Growing at What Rate?
To be fair, there are doubts about the strength of China’s conventional, manufacturing-dominant economy as the minimum wage rises and the yuan reaches its all time high.
It is true that parts of the economy are slowing, but others are actually expanding.
As China transitions from an economy based primarily on manufacturing to one based on consumption, it makes sense for the manufacturing sectors to slow down while the services and consumption sectors expand.
For this reason, Alibaba President Michael Evans insists that the company’s social commerce model will dominate.
A Platform for Online Business
Of course, non-Asia based companies are well aware that social media has become crucial for their sales efforts, and thus social commerce efforts are their second-largest investment.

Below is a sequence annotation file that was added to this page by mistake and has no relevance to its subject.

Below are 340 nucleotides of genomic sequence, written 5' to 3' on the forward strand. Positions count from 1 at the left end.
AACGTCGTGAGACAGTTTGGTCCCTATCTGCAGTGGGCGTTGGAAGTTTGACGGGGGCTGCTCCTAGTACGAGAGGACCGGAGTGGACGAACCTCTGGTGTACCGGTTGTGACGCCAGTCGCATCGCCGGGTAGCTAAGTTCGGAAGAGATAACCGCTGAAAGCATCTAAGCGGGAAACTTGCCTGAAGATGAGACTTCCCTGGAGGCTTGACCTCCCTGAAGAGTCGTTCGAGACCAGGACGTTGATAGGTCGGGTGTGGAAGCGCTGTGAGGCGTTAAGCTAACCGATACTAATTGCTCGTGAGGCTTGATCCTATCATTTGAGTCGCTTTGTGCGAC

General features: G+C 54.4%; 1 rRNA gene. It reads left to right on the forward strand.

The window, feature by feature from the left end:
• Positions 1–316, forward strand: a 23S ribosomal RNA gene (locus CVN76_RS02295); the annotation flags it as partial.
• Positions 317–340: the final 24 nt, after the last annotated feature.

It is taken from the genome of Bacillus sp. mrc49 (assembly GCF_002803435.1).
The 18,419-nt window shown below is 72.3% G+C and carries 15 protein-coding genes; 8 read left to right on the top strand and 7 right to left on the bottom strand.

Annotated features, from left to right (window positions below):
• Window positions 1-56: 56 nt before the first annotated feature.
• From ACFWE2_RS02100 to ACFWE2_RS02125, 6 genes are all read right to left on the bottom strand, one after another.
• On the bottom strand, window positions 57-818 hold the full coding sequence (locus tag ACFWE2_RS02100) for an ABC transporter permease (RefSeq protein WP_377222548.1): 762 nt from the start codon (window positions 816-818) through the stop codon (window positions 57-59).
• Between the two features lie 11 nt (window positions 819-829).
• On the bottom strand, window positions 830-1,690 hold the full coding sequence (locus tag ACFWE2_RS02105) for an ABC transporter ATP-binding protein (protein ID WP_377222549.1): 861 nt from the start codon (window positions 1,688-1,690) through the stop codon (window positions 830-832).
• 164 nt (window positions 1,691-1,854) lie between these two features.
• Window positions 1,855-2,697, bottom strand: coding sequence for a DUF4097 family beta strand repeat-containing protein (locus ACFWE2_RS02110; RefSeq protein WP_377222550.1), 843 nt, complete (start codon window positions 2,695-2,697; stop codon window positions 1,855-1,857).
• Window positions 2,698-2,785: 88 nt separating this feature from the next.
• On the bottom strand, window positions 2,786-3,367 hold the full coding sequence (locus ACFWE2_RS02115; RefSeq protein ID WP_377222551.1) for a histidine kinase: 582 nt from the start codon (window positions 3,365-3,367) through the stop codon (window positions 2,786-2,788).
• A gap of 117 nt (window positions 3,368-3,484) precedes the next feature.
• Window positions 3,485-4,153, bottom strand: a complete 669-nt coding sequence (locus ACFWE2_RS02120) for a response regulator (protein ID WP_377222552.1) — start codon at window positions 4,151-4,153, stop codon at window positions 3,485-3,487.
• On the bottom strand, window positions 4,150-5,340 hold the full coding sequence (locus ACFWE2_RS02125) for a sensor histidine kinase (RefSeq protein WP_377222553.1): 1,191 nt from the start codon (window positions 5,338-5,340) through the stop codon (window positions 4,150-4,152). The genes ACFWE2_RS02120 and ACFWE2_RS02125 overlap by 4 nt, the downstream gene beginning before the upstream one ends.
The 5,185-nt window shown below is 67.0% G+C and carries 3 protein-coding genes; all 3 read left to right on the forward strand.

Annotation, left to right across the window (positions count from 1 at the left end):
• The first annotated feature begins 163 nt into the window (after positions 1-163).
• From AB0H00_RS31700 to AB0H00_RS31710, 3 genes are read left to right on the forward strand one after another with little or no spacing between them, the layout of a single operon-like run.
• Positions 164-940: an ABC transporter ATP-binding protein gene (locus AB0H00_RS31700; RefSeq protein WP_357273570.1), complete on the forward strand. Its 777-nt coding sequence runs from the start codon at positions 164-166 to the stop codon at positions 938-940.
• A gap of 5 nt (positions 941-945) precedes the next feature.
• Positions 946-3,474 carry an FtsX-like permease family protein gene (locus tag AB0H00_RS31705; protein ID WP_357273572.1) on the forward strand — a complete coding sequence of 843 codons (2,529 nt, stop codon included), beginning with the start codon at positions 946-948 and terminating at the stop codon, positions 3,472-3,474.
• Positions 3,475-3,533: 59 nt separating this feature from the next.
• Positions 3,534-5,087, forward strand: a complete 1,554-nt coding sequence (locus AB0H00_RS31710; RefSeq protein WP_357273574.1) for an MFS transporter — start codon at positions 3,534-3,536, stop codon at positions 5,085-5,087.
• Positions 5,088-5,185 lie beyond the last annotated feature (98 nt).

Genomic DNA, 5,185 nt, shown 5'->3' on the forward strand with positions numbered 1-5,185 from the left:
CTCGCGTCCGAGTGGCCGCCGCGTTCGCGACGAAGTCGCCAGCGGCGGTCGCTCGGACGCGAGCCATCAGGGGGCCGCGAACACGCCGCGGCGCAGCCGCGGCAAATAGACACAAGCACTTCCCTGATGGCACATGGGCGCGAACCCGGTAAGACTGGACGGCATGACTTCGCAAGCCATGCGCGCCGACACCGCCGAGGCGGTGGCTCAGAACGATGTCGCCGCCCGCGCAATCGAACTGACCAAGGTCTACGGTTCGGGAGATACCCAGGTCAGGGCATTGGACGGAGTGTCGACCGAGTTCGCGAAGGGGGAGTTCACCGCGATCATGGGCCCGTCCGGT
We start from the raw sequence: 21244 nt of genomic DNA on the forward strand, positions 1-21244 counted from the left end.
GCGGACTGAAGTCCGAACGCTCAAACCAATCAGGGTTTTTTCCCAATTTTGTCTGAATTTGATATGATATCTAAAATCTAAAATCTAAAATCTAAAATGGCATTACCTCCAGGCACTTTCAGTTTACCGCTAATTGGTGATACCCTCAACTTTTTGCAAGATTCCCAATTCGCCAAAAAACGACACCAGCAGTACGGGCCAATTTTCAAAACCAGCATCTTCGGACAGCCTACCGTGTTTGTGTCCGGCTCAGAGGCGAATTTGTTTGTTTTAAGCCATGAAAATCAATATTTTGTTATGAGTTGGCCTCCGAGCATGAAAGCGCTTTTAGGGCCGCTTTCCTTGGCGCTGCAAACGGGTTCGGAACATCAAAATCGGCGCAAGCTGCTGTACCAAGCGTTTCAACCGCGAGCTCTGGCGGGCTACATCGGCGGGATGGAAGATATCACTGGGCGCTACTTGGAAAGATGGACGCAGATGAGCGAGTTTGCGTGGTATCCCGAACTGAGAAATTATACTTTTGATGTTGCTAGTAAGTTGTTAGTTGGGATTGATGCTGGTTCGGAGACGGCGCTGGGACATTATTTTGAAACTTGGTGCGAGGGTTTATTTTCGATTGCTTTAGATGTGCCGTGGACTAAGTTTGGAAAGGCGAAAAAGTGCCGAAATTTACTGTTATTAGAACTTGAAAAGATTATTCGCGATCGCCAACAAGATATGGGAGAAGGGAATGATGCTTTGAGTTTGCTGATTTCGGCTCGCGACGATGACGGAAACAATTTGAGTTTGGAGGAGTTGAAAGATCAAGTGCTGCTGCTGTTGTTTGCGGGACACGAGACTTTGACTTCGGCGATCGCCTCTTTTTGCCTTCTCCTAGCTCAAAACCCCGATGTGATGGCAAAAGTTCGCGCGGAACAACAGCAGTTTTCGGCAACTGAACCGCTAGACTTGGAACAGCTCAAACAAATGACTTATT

The model works, and it works so well that it could fundamentally shift the dynamics of how businesses operate.
By turning your marketplace into a platform for people to communicate, businesses have a shot at getting seen as actual people instead of faceless, soulless entities.
Just take a look at Wendy’s and their ‘saucy’ tweets: they inspire clickbait articles, and more importantly, user engagement. We’re sure you’ve heard about Carter Wilkerson and his 3.42 million retweets that earned him a year’s supply of Wendy’s chicken nuggets.
We’re sure you’ve heard about Carter Wilkerson and his 3.42 million retweets that earned him a year’s supply of Wendy’s chicken nuggets.
HELP ME PLEASE. A MAN NEEDS HIS NUGGS pic.twitter.com/4SrfHmEMo3